alternative, the CLA can link to your preferred web site.  For articles
that have been accepted for publication, your ability to post the article
on-line may depend on who retains the copyright.  If the journal has the
copyright, you should know that some, but by no means all, journals have
permitted on-line posting of the full text.

        The CLA also posts announcements of forthcoming conferences.  In light of
the many conferences related to cyberspace topics, we expect to focus on
conferences where a large portion of the speakers are academics, and we
will limit the number of conference announcements.

        If you are not currently a subscriber to the CLA, perhaps you will
consider becoming one. The CLA is free at this time, although the plan is
for the law publications to become available on a subscription basis in the
future.  For free journals such as the CLA, the simplest way to subscribe
is to send an e-mail to <TRIAL@SSRN.COM> with "subscribe cyberspace law" in
the subject line.  In the body, please provide:

Full Name:
Telephone #:
E-Mail Address:
Organization or University:

        Once again, thank you for your interest, and I hope you will consider
sending us an abstract of your written work.

        Peter Swire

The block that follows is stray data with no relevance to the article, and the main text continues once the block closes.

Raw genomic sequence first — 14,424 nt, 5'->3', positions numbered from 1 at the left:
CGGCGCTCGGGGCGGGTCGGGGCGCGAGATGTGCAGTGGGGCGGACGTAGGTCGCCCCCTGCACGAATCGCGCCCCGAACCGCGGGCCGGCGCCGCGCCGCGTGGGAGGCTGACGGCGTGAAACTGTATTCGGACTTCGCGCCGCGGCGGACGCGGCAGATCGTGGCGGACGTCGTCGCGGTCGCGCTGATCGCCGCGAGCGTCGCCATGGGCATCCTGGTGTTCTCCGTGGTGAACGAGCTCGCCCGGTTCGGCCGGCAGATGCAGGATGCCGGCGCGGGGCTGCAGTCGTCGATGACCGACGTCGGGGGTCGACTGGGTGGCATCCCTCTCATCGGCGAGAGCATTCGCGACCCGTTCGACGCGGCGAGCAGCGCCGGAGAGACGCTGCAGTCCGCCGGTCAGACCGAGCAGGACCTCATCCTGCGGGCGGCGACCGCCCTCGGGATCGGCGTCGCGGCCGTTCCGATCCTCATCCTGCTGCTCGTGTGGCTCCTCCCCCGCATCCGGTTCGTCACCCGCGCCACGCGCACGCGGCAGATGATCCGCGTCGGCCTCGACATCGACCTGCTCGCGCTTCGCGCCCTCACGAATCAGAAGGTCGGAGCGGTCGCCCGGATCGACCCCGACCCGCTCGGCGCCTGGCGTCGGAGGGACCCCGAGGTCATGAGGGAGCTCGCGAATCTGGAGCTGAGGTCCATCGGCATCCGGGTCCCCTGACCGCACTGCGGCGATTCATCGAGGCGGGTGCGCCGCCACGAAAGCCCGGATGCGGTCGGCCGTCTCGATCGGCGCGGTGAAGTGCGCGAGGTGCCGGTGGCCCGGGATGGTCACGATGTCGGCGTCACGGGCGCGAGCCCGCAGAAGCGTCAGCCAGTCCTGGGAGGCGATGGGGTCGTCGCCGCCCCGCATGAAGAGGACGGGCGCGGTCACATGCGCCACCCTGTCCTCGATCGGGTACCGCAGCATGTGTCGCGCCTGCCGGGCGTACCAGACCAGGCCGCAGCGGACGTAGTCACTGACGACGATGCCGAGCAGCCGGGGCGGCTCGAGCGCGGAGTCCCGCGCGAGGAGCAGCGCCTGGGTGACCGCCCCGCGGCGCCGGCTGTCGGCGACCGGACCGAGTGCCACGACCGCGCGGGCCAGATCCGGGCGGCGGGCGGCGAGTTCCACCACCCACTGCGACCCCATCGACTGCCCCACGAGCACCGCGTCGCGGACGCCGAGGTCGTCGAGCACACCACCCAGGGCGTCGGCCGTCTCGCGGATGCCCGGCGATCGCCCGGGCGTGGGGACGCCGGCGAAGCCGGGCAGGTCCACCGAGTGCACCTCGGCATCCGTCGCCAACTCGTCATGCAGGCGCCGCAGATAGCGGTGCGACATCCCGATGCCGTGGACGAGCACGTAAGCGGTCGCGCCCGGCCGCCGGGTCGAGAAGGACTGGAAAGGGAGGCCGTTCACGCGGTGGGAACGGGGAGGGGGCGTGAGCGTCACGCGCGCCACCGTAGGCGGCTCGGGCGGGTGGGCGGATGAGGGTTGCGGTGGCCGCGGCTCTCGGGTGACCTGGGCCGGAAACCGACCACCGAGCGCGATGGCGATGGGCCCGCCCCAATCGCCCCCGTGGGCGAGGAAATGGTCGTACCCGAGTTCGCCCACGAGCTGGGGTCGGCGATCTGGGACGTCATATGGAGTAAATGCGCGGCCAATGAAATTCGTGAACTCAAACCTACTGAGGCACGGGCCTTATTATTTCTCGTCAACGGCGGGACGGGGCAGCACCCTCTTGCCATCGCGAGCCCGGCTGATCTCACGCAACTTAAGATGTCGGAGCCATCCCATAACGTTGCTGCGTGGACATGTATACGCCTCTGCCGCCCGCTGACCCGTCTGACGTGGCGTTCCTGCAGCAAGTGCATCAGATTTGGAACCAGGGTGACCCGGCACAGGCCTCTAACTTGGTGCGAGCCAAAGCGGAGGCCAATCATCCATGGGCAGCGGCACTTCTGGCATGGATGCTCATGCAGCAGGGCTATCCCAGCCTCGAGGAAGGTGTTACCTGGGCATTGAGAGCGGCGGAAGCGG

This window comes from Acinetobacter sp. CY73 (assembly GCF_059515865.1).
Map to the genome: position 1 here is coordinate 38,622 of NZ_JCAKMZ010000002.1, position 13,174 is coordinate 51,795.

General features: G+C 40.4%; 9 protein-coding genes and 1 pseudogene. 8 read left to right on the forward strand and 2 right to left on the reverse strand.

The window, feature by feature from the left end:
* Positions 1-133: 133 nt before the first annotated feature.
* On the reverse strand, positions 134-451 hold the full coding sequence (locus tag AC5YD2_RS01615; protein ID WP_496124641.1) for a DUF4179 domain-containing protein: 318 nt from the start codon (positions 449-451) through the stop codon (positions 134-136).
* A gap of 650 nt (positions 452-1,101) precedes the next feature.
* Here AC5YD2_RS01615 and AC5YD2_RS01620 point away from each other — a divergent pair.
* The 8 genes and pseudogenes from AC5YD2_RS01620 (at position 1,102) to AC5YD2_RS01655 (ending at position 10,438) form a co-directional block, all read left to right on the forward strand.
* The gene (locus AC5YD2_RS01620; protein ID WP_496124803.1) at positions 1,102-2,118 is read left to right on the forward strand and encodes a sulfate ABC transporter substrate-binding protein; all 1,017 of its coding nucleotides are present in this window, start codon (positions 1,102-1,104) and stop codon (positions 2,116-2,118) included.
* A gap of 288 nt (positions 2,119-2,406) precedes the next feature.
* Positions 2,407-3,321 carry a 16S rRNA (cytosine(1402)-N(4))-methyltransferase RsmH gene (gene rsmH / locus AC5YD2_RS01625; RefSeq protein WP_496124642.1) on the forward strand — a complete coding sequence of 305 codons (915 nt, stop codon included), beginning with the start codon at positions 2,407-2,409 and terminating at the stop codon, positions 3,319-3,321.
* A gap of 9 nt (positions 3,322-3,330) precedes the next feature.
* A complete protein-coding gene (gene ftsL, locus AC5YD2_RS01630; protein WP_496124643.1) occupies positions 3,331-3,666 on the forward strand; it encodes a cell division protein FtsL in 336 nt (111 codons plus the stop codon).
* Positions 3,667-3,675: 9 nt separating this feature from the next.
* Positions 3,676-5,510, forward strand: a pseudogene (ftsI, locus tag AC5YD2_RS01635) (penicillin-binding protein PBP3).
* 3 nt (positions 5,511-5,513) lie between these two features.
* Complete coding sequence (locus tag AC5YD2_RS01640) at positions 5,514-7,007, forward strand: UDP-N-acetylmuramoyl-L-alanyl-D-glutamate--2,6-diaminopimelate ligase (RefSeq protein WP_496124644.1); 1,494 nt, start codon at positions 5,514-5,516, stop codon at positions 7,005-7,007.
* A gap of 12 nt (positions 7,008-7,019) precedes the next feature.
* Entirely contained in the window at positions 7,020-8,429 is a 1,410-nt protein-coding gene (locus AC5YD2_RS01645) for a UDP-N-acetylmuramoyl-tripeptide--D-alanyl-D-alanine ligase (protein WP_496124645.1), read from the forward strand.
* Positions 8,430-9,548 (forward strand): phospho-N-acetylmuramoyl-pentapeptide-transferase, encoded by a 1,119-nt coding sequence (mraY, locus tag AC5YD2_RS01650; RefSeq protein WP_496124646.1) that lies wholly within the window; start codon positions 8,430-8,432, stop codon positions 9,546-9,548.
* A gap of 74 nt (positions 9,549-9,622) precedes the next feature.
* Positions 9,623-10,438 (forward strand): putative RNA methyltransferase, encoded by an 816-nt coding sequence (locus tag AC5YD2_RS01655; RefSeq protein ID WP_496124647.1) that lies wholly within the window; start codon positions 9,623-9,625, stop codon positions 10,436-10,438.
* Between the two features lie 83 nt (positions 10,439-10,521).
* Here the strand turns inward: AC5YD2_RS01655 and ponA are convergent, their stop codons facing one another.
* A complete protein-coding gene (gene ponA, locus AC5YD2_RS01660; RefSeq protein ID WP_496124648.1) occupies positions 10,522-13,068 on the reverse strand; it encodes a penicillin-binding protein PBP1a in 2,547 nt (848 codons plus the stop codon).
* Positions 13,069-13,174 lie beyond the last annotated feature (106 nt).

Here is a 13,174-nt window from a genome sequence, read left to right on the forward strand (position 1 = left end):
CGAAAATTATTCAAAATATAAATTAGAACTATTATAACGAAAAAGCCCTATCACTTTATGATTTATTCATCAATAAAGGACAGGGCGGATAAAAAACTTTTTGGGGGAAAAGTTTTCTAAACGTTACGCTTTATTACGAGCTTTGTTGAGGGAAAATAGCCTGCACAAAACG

-----------------------------------------------------------                       CYBERSPACE LAW ABSTRACTS                               Number 11                              May 15, 1998      ------------------------------------------------------------                               Editor:                             Peter Swire            Published by the Legal Scholarship Network (LSN)                            a division of                 Social Science Research Network (SSRN)                            Copyright by         Social Science Electronic Publishing, Inc. (SSEP) 1998                           All rights reserved.                           Special Notice                           --------------      This issue is being sent to you either on a trial basis or      because you have subscribed to Cyberspace Law Abstracts      (CYBERSPACE LAW).  Cyberspace Law is free during the      start-up phase of publication.  When Cyberspace Law becomes      a fee-based journal, you will be charged only if you ask at      that time to continue to receive it.      + + + + + + + + + + + + + + + + + + + + + + + + + + + + + +      +    To stop delivery of this journal, write to           +      +    Remove@SSRN.Com  Include the word Cyberspace Law     +      +    in the subject line.                                 +      + + + + + + + + + + + + + + + + + + + + + + + + + + + + + +      You may distribute this document in whole only.  If you      have received this document because it was forwarded to you      from someone else and you wish to subscribe to Cyberspace      Law, please complete the subscription form near the end of      this issue.      If this document is misaligned, try setting your mailer to      a non-proportional font such as Courier 10.      If you need assistance downloading papers from our web site,      please contact MAILTO:Kent_Cockrum@SSRN.Com      ||||||||||||||||||||||||||||||||||||||||||||||||||||||||||||      |||||||||||||||       TABLE OF CONTENTS      |||||||||||||||      ||||||||||||||||||||||||||||||||||||||||||||||||||||||||||||      ------------------------------------------------------------                             WORKING PAPER                          (see abstract below)      ------------------------------------------------------------      "Information Asymmetry, the Internet, and Securities       Offerings"           BERNARD S. BLACK       Columbia University           (Previously abstracted in CSFLA No. 65, May 8, 1998.)      ------------------------------------------------------------                            ACCEPTED PAPERS                         (see abstracts below)      ------------------------------------------------------------      "Governance of Pornography and Child Pornography on the       Global Internet:  A Multi-Layered Approach," in Edwards, L.       and Waelde, C., eds., "Law and the Internet:  Regulating       Cyberspace," (1997), Oxford:  Hart Publishing, pp. 223-241.           YAMAN AKDENIZ          University of Leeds      "The Reality of Bytes:  Regulating Economic Activity in the       Age of the Internet," forthcoming in the Washington Law       Review.           MICHAEL A. GEIST       Columbia University in the City                                  of New York, School of Law      "The 'Unsettled Paradox':  The Internet, the State, and the       Consent of the Governed," forthcoming in the Indiana Journal       of Global Legal Studies.           DAVID G. POST         Temple University Law School &                                 Cyberspace Law Institute      "Privacy and the Economics of Health Care Information," in       the Texas Law Review.           PAUL M. SCHWARTZ       Brooklyn Law School (effective                                  September 1998)           (Previously abstracted in HEALTH, APS, Vol. 3, No. 3,            May 1, 1998.)      "The Medium is the Mistake:  The Law of Software for the       First Amendment," forthcoming in the Stanford Law Review.           R. POLK WAGNER         Stanford University, School of                                  Law      ------------------------------------------------------------                       PROFESSIONAL ANNOUNCEMENT      ------------------------------------------------------------           INTERNATIONAL ONLINE   Law-Related Work on the Internet           SEMINAR      ------------------------------------------------------------                       CYBERSPACE LAW INFORMATION      ------------------------------------------------------------      * Editor      * Advisory Board      * About Cyberspace Law      * Submitting Abstracts, Professional        Announcements, and Job Openings      * Missing Issues and Change of Address      * Subscription Form                            Obtaining Papers                            ----------------      Unless otherwise noted, papers are available only from the      author (or other source indicated below) in "hard copy."      Provide your postal address when requesting a paper and      please mention that you saw the abstract in CYBERSPACE LAW.                   Clickable E-Mail and Web Addresses                   ----------------------------------      All e-mail and web references in this journal are in a form      that enables compliant e-mail programs and web browsers to      recognize them.  This feature is supported by Claris Emailer      2.0, NetScape 2.0 or higher, and Eudora 3.0   A reader      can then click on an e-mail address to obtain a pre-      addressed e-mail form or click on a web address to go      directly to the web page.  PLEASE IGNORE the "MAILTO:"      command preceding each e-mail address when copying      addresses directly into your mailer.      You can obtain e-mail and web browsers with this new      feature at:      Claris Emailer (Mac only. Current version 2.0):                   http://www.claris.com/software/software.html      Netscape:    http://home.netscape.com/        Eudora:    http://www.eudora.com/      ------------------------------------------------------------                        ABSTRACT OF WORKING PAPER                       (published with permission)      ------------------------------------------------------------      "Information Asymmetry, the Internet, and Securities       Offerings"      BY:  BERNARD S. BLACK             Columbia University      SSRN ELECTRONIC DOCUMENT DELIVERY:      http://papers.ssrn.com/paper.taf?abstract_id=84489           DATE:     April 1998           CONTACT:  Prof. Bernard S. Black           E-MAIL:   MAILTO:bblack@law.columbia.edu                     MAILTO:bsb2@columbia.edu           POSTAL:   Columbia Law School, 435 W. 116th St., New                     York, NY 10027-7201           PHONE:    (212) 854-8079           FAX:      (212) 854-7946                     (212) 854-7941           LSN-REF:  CYBERSPACE:WPS98-102      HARD COPY PAPER REQUESTS:  Contact Genie Neal, Center for Law      and Economic Studies, Columbia Law School, 435 W. 116th      St., New York, NY 10027.  Phone: (212) 854-2493.  Fax:      (212) 854-7941. E-mail: MAILTO:gneal@law.columbia.edu      In this comment, prepared for a symposium on capital      formation for small businesses, I express doubts about      whether the Internet, as a new communication medium, will      significantly reduce the cost of obtaining capital through a      public or quasi-public offering.  The most important single      barrier standing between small companies and capital      providers is information asymmetry-potential investors do not      know, and cannot easily verify, the quality of the      information that a company provides.  The internet cannot do      much to reduce information asymmetry costs, nor the costs of      the reputational intermediaries that emerge in securities      markets.  On the contrary, the Internet could increase      information asymmetry costs by undercutting the effectiveness      of the institutions that today provide investors with partial      assurance of the quality of the information provided by      issuers.      ------------------------------------------------------------                       ACCEPTED PAPER ABSTRACTS                      (published with permission)      ------------------------------------------------------------      "Governance of Pornography and Child Pornography on the       Global Internet:  A Multi-Layered Approach," in Edwards, L.       and Waelde, C., eds., "Law and the Internet:  Regulating       Cyberspace," (1997), Oxford:  Hart Publishing, pp. 223-241.      BY:  YAMAN AKDENIZ             University of Leeds           CONTACT:  Mr. Yaman Akdeniz           E-MAIL:   MAILTO:lawya@leeds.ac.uk           POSTAL:   Centre For Criminal Justice Studies,                     University of Leeds, Leeds LS2 9JT, UK           PHONE:    not available           FAX:      011-44-0-113-2335056           LSN-REF:  CYBERSPACE:APS98-109      How pornography should be regulated is one of the most      controversial topics to have arisen in relation to the      Internet in recent years.  The widespread availability of      pornography on the Internet has stirred up a 'moral panic'      shared by the government, the media, and law enforcement      bodies such as the police, prosecutors, and judges.      There have been many attempts to limit the availability of      pornographic content on the Internet by governments and law      enforcement bodies all around the world.  While the US      Government introduced the Communications Decency Act 1996      ( CDA ), the UK police attempted to censor Usenet discussion      groups allegedly carrying child pornography in the summer of      1996.  Both attempts were criticized and the US Supreme Court      struck down the CDA in June 1997.      There is no settled definition of pornography, either in the      United Kingdom itself, or in the multi-national environment      of the Internet, where cultural, moral and legal variations      all around the world make it difficult to define      pornographic content  in a way acceptable to all.  What is      considered simply sexually explicit but not obscene in      England may well be obscene in many other countries;      conversely what is considered lawful but not pornographic in      Sweden may well be obscene under the current UK legislation.      This chapter will discuss two different issues:  the      regulation of potentially harmful content such as pornography      on the Internet; and regulation of invariably illegal content      such as child pornography.  These issues are different in      nature and should not be confused.  It is the submission of      this paper that any regulatory action intended to protect a      certain group of people, such as children, should not take      the form of an unconditional prohibition of using the      Internet to distribute certain content where that is freely      available to adults in other media.      Before explaining the possibilities of how to govern the      availability of  pornographic content  on the global      Internet, I will briefly discuss how and in what form these      materials are available on the Internet.      ++++++++++++++++++++++++++++++++++++++++++++++++++++++++++++      "The Reality of Bytes:  Regulating Economic Activity in the       Age of the Internet," forthcoming in the Washington Law       Review, Vol. 73 (1998).      BY:  MICHAEL A. GEIST             Columbia University in the City of New York, School of             Law           DATE:     April 1998           CONTACT:  Michael A. Geist, Associate in Law           E-MAIL:   MAILTO:mag76@columbia.edu           POSTAL:   Columbia University in the City of New York,                     School of Law, 435 W. 116th St., New York, NY                     10027           PHONE:    (212) 854-8389           FAX:      (212) 854-7946           LSN-REF:  CYBERSPACE:APS98-110      TO SUBSCRIBE TO THE WASHINGTON LAW REVIEW:  Contact the      Washington Law Review, 1100 N.E. Campus Pkwy., University of      Washington, Condon Hall, Seattle, WA 98105-6617.  Phone:      (206) 543-6335.  Fax: (206) 616-4087.  E-mail:      MAILTO:wlr@u.washington.edu      By utilizing both a backward and forward looking perspective,      the article develops a model condusive to better      understanding the Internet's legal implications on economic      regulation as well as for how legislators and regulators      ought to adapt their legal and regulatory frameworks to      respond to it.  The article canvasses the burgeoning      development of Internet law, identifying two distinct stages      that manifest themselves in the thinking of the judiciary,      scholars, and government.  The first stage, which spans from      late 1994 to the end of 1996, was marked by numerous attempts      to analogize the Internet to other legal systems, activities,      or places.  Led by the courts, the second stage began in      early 1997, with a closer examination of the specific nature      and quality of activity taking place on the Internet.      Building on these developments, the article suggests that the      Internet's impact on economic regulation is best understood      by classifying its effects into four categories, each of the      which will require a different regulatory response.  The four      categories are described as the Internet as a medium, the      Internet as a catalyst, the Internet as change, and the      Internet as administration.      The article concludes by considering potential solutions for      adapting economic regulation to the Internet.  Drawing on the      earlier analysis, it concludes that there is no single      suitable solution or analogy to remedy the regulatory      challenges posed by the Internet.  Rather, as in real space,      a combination of approaches will be necessary to create an      effective regulatory framework.      ++++++++++++++++++++++++++++++++++++++++++++++++++++++++++++      "The 'Unsettled Paradox':  The Internet, the State, and the       Consent of the Governed," forthcoming in the Indiana Journal       of Global Legal Studies, Vol. 5, No. 2 (1998).      BY:  DAVID G. POST             Temple University Law School & Cyberspace Law             Institute           DATE:     February 1998           CONTACT:  Prof. David Post           E-MAIL:   MAILTO:dpost@vm.temple.edu           POSTAL:   1719 N. Broad St., Philadelphia, PA 19122           PHONE:    (215) 204-4539           FAX:      (215) 204-1185           LSN-REF:  CLPA:APS98-111      TO SUBSCRIBE TO THE INDIANA JOURNAL OF GLOBAL LEGAL STUDIES:      Contact the Business Editor, Indiana Journal of Global Legal      Studies, Phone: (812) 855-8717.      Settlement of the New World called for a fundamental      re-examination of the nature of sovereignty and statehood.      Reconciling the paradoxical notion that the state is somehow      both an agent of the people, and a sovereign possessing final      and unappealable power, was a central pre-occupation of      political thought of the 17th and 18th centuries.  This      paradox was resolved by the radical English Whig theorists      (and their equally radical republican counterparts in the      Americas).  They developed a new theory of sovereignty, which      relocated the locus of truly sovereign power to the people      and away from the legislative assembly, and indeed  from all      governmental institutions.      The state's power, in this view, is entirely derivative --      the very opposite of "sovereign" --  flowing ultimately from      the "consent of the governed."  The people thus possess      sovereign but delegable power, and constitute the state as      their agent for the purpose of engaging in collective action      conducive to their pursuit of happiness.      This normative view of states as constituted agents whose      power derives from the people's collective will -- a view      that has come to be labeled the "Liberal" theory of statehood     -- is an "a-territorial" one insofar as it discards notions      of physical territoriality and physical power as the bases      for the exercise of sovereign power.  And, as such, the     Liberal theory appears well suited to an increasingly     a-territorial, networked world.  The settlement of the new     domain of cyberspace may enable us to take more seriously      than ever before the possibility that individuals in the      ordinary course of their affairs can create governmental     entities that lack territorial status.  We can see     a-territorial consensual associations with no geographical     referents whatsoever onto which a portion of "sovereignty"      devolves.  I explore in this paper some of the implications      this may have for evolving normative theories of statehood     and for related questions of the extraterritorial assertion     of jurisdiction by existing territorial states.      ++++++++++++++++++++++++++++++++++++++++++++++++++++++++++++      "Privacy and the Economics of Health Care Information," in       the Texas Law Review, Vol. 76, No. 1 (1997).      BY:  PAUL M. SCHWARTZ             Brooklyn Law School (effective September 1998)           DATE:     May 1998           CONTACT:  Prof. Paul M. Schwartz           E-MAIL:   MAILTO:pschwartz@lexis-nexismail.com           POSTAL:   Case Western Reserve University Law School,                     11075 E. Blvd., Cleveland, OH 44106           PHONE:    (216) 368-3280           FAX:      (216) 368-2086           LSN-REF:  CYBERSPACE:APS98-112      TO SUBSCRIBE TO THE TEXAS LAW REVIEW: Contact the Texas Law      Review, 727 E. Dean Keeton St., Austin, TX 78705.      Phone: (512) 471-3164.  Fax: (512) 471-3282.   Copyright 1997      by the Texas Law Review Association. Reprinted by permission.      Genetic science permits, to a previously unimaginable degree,      predictions as to the illnesses that a person might confront      in the future.  At the same time, information technology      permits greater transmission, sharing, and storage of      personal health care data at ever lower costs on a national      and even international basis. Electronic health care records      are becoming commonplace in the health care industry.  The      combination of easy electronic dissemination of highly      sensitive data, such as personal genetic information, and use      of these data to predict future health risks has already      caused significant harm.  The critical issue is how the law      should structure the use of personal medical data by      government and private enterprise alike.  Privacy and the      Economics of Personal Health Care Information proposes that a      strong economic argument can be made in favor of information      privacy.  In the current marketplace for health care and      employment -- and any such markets that we are likely to have      in the future -- an economically efficient regulation for      health care information requires rules that are tied to and      follow these data through various uses.  Once identifiable      health care information is created, it should remain      protected health information that is subject to fair      information practices.  These norms should take the form of      multidimensional standards that create both background terms      around which parties can negotiate and a smaller set of      mandatory rules that will be binding.  Such standards seek      both to minimize the costs of contracting in the privacy      marketplace and to force the party with superior knowledge      about the use of personal information to disgorge it.  This      Article also develops the essential fair information      practices that should be implemented in a federal health care      privacy statute.      ++++++++++++++++++++++++++++++++++++++++++++++++++++++++++++      "The Medium is the Mistake:  The Law of Software for the       First Amendment," forthcoming in the Stanford Law Review,       Vol. 51, No. 2 (1998).      BY:  R. POLK WAGNER             Stanford University, School of Law      SSRN ELECTRONIC DOCUMENT DELIVERY:      http://papers.ssrn.com/paper.taf?abstract_id=80348      OTHER ELECTRONIC DOCUMENT DELIVERY:      http://stlr.stanford.edu/STLR/Working_Papers/98_wagner_1/index.htm      SSRN provides support only for papers downloaded from      the SSRN ELECTRONIC DOCUMENT DELIVERY location.           DATE:     April 1998           CONTACT:  Mr. R. Polk Wagner           E-MAIL:   MAILTO:polk@pobox.com           POSTAL:   Hulme 4D, Escondido Village, Stanford, CA                     94305-8610           PHONE:    (650) 497-6675           FAX:      none           LSN-REF:  CYBERSPACE:APS98-113      TO SUBSCRIBE TO THE STANFORD LAW REVIEW:  Contact the      Stanford Law Review, Stanford Law School, Crown Quadrangle,      Stanford, CA 94305-8610.  Fax: (415) 725-0253.      Voice: (415) 723-4190.      Is computer software  - code written by humans that instructs      a computer to perform certain tasks  - protected by the First      Amendment?  The answer to this question will significantly      impact the course of future technological regulation, and      will affect the scope of free expression rights in new media.      In this note, I attempt to establish a framework for      analysis, noting at the outset that the truly important      question in this context is the threshold question:  what is      "speech or . . . the press"?  I first describe two general      ways that the Supreme Court has addressed the threshold      question.  One is ontologically:  focusing on the expressive      content of the speaker s conduct or the medium chosen.  The      second is teleologically:  determining whether the regulation      at issue implicates free expression.  I argue that the      teleological mode -- especially as applied to computer      software and other new media -- is the more likely to be      consistently speech-protective, and that the courts that have      addressed computer software have mistakenly opted for an      ontological medium-focused analysis.  Use of a teleological      approach implies that there should be no "law of software" --      a conclusion that I argue holds the most promise for      extending robust First Amendment protections into new mediums      of communication.      ------------------------------------------------------------                       PROFESSIONAL ANNOUNCEMENT      ------------------------------------------------------------                     INTERNATIONAL ONLINE SEMINAR                   Law-Related Work on the Internet      You are kindly invited to participate in an international      online seminar about "Law-Related Work on the Internet."  The      aim of this university course, organized by the "Institut      fuer Rechtsinformatik" (Institute of Computer Science and      Law), is to show how the Internet can be effectively used to      work more efficiently.  A focus will be put on the special      interests and needs in the legal sector.      For further information and registration you can take a look      at our WWW site:              http://seminar.jura.uni-sb.de      There are no fees to be paid!      The course will start at the beginning of May and last until      the end of July.  It is structured in various phases in which      participants will have to work alone and in groups on certain      topics around the Internet.  Group work will be organized via      E-Mail, based on the WWW.  Other activities will be the      participation in an online conference on legal issues,      quizzes, HTML-Design and work with search-engines.      An active participation of at least 2 hours per week is      absolutely required.  To take part in the seminar you only      need to have an access to the WWW.      Further information on the activities of the Institute of      Computer Science and Law and its "Law-related Internet      project" can be found at:         http://www.jura.uni-sb.de/      or http://www.jura.uni-sb.de/english/ (English service)      or http://www.jura.uni-sb.de/france/ (French Service)      ------------------------------------------------------------                       CYBERSPACE LAW INFORMATION      ------------------------------------------------------------                        CYBERSPACE LAW EDITOR                           ---------------      PETER SWIRE        Associate Professor of Law, Ohio State University College        of Law                     CYBERSPACE LAW ADVISORY BOARD                        ----------------------      A. MICHAEL FROOMKIN        Associate Professor of Law, University Miami School of Law        Fellow, Cyberspace Law Institute; Member of Editorial        Board of Journal of Online Law; Foreign Associate, the        Royal Institute of International Affairs      I. TROTTER HARDY        Professor of Law, William and Mary School of Law; Editor,        the Journal of Online Law      DAVID R. JOHNSON        Chairman, Counsel Connect; Co-Director, Cyberspace Law        Institute      ETHAN KATSH        Professor of Legal Studies, University of Massachusetts at        Amherst; Co-Director, Online Ombuds Office; Fellow,        Cyberspace Law Institute; Member of Editorial Board of        Journal of Online Law, Cyberlaw, Technolaw, and West Legal        Network      MARK A. LEMLEY        Assistant Professor, University of Texas School of Law;        Of Counsel, Fish & Richardson, P.C.; Member, Board of        Editors, American Intellectual Property Law Association        Quarterly Journal; Advisory Editor, Texas Intellectual        Property Law Journal      JESSICA LITMAN        Professor of Law, Wayne State University Law School      DAVID POST        Associate Professor of Law, Temple University Law School;        Co-Director, Cyberspace Law Institute; Editorial Board,        Lexis Electronic Authors Press      MARGARET JANE RADIN        William Benjamin Scott and Luna M. Scott Professor of Law,        Stanford Law School; Founding board of editors, Legal        Theory; Co-Director, Cyberspace Law Institute      PAMELA SAMUELSON        Professor of Law and of Information Management, University        of California at Berkeley; Contributing Editor,        Communications of the ACM; Fellow of the Electronic        Frontier Foundation      EUGENE VOLOKH        Acting Professor of Law, UCLA Law School                        ABOUT CYBERSPACE LAW                           --------------      This journal publishes abstracts of papers dealing with      all aspects of the regulation of cyberspace, whether that      regulation is through law, social norms, or the      architecture of the network.  The approach of the journal      is inter-disciplinary:  We will abstract papers in law and      in other related social science disciplines that raise      issues related to the regulation of cyberspace.      Comments and suggestions about Cyberspace Law are welcome.      Please send them to the editor at:                    MAILTO:Peter_Swire@SSRN.Com      Cyberspace Law is the seventh internet-based journal of      abstracts published by the Legal Scholarship Network (LSN),      a division of Social Science Electronic Publishing, Inc.      (SSEP).      LSN also publishes (or will soon publish) other journals in      other fields of law.  For a list of current and forthcoming      LSN journals, see the subscription form at the end of this      message.      LSN is co-directed by Ronald J. Gilson and A. Mitchell      Polinsky.  Gilson is the Charles J. Meyers Professor of      Law and Business at Stanford Law School, and the Marc      and Eva Stern Professor of Law and Business at Columbia      University School of Law.  Polinsky is the Josephine      Scott Crocker Professor of Law and Economics and Director      of the John M. Olin Program in Law and Economics at      Stanford Law School.  Professors Gilson and Polinsky also      are the editors of LEA.                   SUBMITTING ABSTRACTS, PROFESSIONAL                     ANNOUNCEMENTS, AND JOB OPENINGS                   ----------------------------------      To publish your abstract in SSRN's journals, and to deliver      your paper electronically (the latter at your option), we      will need:          * The Abstract          * For Working Papers: (either an electronic version, a            URL from which we can download the paper, a diskette,            or a hard copy of the manuscript)          * For Accepted Papers: The name and publisher of the            journal for which your paper has been accepted for            publication.          * The e-mail and postal addresses, phone and fax            numbers, and the affiliation of the contact author          * The e-mail address and affiliation of all co-authors          * JEL Classification Code  For a complete list, see            http://www.chass.utoronto.ca:8080/ecipa/JEL.html#E          * We strongly advise you to provide an electronic            version of your paper to us for delivery over our            web. You can provide your word processing document,            an Acrobat pdf file, or a Postscript file. We will            create an Acrobat 3.0 pdf file for you at no charge.            If you have any problems or questions in doing this            please call our Austin, TX office at 512-238-7776            for assistance.          * Paper Request Information (For WPS): If you are unable            to provide an electronic version of the paper for            delivery through our web pages, we assume that the            contact author will provide copies of the paper to            readers. If the contact author is not the person who            fulfills paper requests, please provide information on            how readers may obtain copies of working papers.          Please send this information to SSRN in one of the          following ways:          * Via our web submission form (we prefer this option),            accessible from SSRN's web page at http://www.SSRN.Com/          OR          * Via e-mail to MAILTO:Submit@SSRN.Com          OR          * Via postal mail, to:            Social Science Electronic Publishing, Inc.            1717 North IH 35, Suite 306            One Financial Center            Round Rock, Texas 78664-2901          Whenever possible, please indicate in which journal you          would like your abstract published. You may specify up          to three journals but no more than two in any given          network.  Also, please let us know if a hard copy or          electronic copy of your paper is being sent under          separate cover.          When sending a diskette or a hard copy manuscript by          postal mail, please note if your abstract was also          submitted via our web site or e-mail address.          We will assist you in obtaining permission from the          publisher for which your paper has been accepted if          necessary.                MISSING ISSUES AND CHANGE OF ADDRESS                ------------------------------------      Contact MAILTO:Missing@SSRN.Com for missing issues, or      MAILTO:AddressChg@SSRN.Com for e-mail address changes.      We may not be aware of a problem unless you contact us.      ____________________________________________________________                             SUBSCRIPTIONS               You can subscribe through our Web page at               http://www.ssrn.com/update/subscript.html        where there is a secure server to take credit card data                             or by emailing                  MAILTO:subscribe@publisher.SSRN.Com       For information on multi-user site licenses please contact                          MAILTO:Site@SSRN.Com      ____________________________________________________________                           Copyright 1998                   SSEP, Inc., all rights reserved.      ____________________________END_____________________________